Application policies are settings that inform a target that the subject holds a certificate that can be used to perform a specific task. They are represented in a certificate by an OID that is defined for a given application. This OID is included in the issued certificate. When a subject presents its certificate, the certificate can be examined by the target to verify the application policy and determine whether the subject can perform the requested action.

The following table shows some of the more commonly used application policies and their related OIDs.

Commonly Used Application Policies and OIDs

 

Application Policy OID

Client Authentication

1.3.6.1.5.5.7.3.2

CA Encryption Certificate

1.3.6.1.4.1.311.21.5

Smart Card Logon

1.3.6.1.4.1.311.20.2.2

Document Signing

1.3.6.1.4.1.311.10.3.12

File Recovery

1.3.6.1.4.1.311.10.3.4.1

Key Recovery

1.3.6.1.4.1.311.10.3.11

Microsoft Trust List Signing

1.3.6.1.4.1.311.10.3.1

Qualified Subordination

1.3.6.1.4.1.311.10.3.10

Root List Signer

1.3.6.1.4.1.311.10.3.9

Encrypting file system

1.3.6.1.4.1.311.10.3.4

By restricting which application policies are defined in a certificate template, a certificate cannot be used for undesired transactions. For example, a certificate with the Secure E-mail OID cannot be used for client authentication.

Because some implementations of PKI applications might not understand application policies, both application policies and EKU fields appear in certificates that a Microsoft CA issues. EKU is similar to application policy in that EKU also defines the functions of certificate.

Certificate Policies

Certificate policies, also referred to as issuance policies, define the measures that are used to identify the subject of the certificate and thereby define the level of assurance for an issued certificate. For example, your organization might require a face-to-face meeting before the certificate is issued to provide for a higher level of assurance for the issued certificate.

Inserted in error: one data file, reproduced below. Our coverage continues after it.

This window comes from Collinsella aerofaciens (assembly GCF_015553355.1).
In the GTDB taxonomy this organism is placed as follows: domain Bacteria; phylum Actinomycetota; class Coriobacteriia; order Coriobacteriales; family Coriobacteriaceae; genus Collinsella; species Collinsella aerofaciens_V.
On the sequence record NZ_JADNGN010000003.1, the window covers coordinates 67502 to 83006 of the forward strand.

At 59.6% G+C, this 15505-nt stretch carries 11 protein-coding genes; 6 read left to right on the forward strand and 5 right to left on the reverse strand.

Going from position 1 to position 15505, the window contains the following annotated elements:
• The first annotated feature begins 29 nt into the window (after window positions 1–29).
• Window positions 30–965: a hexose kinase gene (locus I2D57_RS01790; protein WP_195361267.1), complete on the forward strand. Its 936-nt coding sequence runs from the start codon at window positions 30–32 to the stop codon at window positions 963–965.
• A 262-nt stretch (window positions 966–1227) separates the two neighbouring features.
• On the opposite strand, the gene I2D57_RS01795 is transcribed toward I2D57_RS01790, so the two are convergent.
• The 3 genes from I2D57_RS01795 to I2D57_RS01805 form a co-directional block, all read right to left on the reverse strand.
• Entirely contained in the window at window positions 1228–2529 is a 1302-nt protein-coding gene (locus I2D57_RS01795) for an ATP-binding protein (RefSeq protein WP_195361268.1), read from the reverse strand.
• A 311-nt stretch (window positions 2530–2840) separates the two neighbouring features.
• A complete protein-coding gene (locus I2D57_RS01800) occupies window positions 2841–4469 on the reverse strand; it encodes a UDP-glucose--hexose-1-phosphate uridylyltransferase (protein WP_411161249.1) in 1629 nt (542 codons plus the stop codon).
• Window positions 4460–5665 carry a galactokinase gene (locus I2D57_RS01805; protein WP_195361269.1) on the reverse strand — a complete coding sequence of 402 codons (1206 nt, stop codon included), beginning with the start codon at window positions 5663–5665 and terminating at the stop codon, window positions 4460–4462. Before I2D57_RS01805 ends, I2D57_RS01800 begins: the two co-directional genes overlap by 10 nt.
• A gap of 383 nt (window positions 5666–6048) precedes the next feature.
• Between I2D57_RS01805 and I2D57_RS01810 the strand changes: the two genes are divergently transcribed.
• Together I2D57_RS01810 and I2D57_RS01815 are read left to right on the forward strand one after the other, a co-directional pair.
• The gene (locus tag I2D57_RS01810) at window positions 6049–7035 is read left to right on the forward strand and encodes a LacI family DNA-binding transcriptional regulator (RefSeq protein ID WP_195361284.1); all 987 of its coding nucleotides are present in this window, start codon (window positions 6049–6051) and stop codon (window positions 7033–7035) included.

Note

  • Certificate policies refer to the certificate policies extension identifier described in RFC 2459.

Issuance policies are represented in a certificate by an OID that is defined at the CA. This OID is included in the issued certificate. When a subject presents its certificate, the certificate can be examined by the target to verify the issuance policy and determine whether that level of issuance policy is sufficient for the subject to perform the requested action.

The following table describes the three default certificate policy OIDs included in Windows Server 2003.

Default certificate policy OIDs in Windows Server 2003.

 

OID type Description

Low assurance

Provides no additional mechanism to identify the subject of the certificate. For example, a certificate that is issued based only on the credentials provided can be a low assurance certificate.

Medium assurance

Requires additional validation of the certificate’s subject. For example, a smart card certificate might require an administrator to have a face-to-face meeting with an employee before issuing the smart card to an employee.

High assurance

Requires research into the subject’s identity. For example, a high assurance certificate might require that an organization perform a background check on an employee before issuing the certificate.

Note

  • The low, medium, and high assurance OIDs are unique for each Active Directory forest.

One or more issuance policies can be set for a certificate template. Because these issuance policies are simply text labels with an associated OID, no options are associated with them. The only special issuance policy is All issuance policies, which indicates that this policy includes all others. This is normally reserved for certificates held by CAs.

Issuance policies are often used when configuring qualified subordination (cross-certification) between PKI hierarchies to ensure that certificates that are recognized by another organization’s PKI meet your organization’s issuance requirements.

You can also configure a certificate template to increase the issuance security of a certificate by requiring the user or computer to provide additional forms of identification for the certificate request. The additional forms of identification can include providing photo identification, meeting face to face with a local registration authority, or signing the certificate request with a previously issued signing certificate. These can be implemented by using the following issuance options:

  • Certificate Manager Approval. This setting sets all certificate requests to a pending state until a certificate manager issues or denies the certificate request. The certificate manager must first validate the identity of the certificate requestor before issuing or denying the certificate request. In some cases, the certificate manager will record any forms of identification that the user presents into a custom certificate issuance database application.

  • Signing Requests. An existing certificate can sign a certificate request to increase the issuance security. You can configure a certificate template to require a signature by using a certificate request with a specific application policy OID, certificate policy OID, or combination of application and certificate policy OIDs. The assumption here is that the possession of the private key associated with the signing certificate increases the issuance security of the certificate request.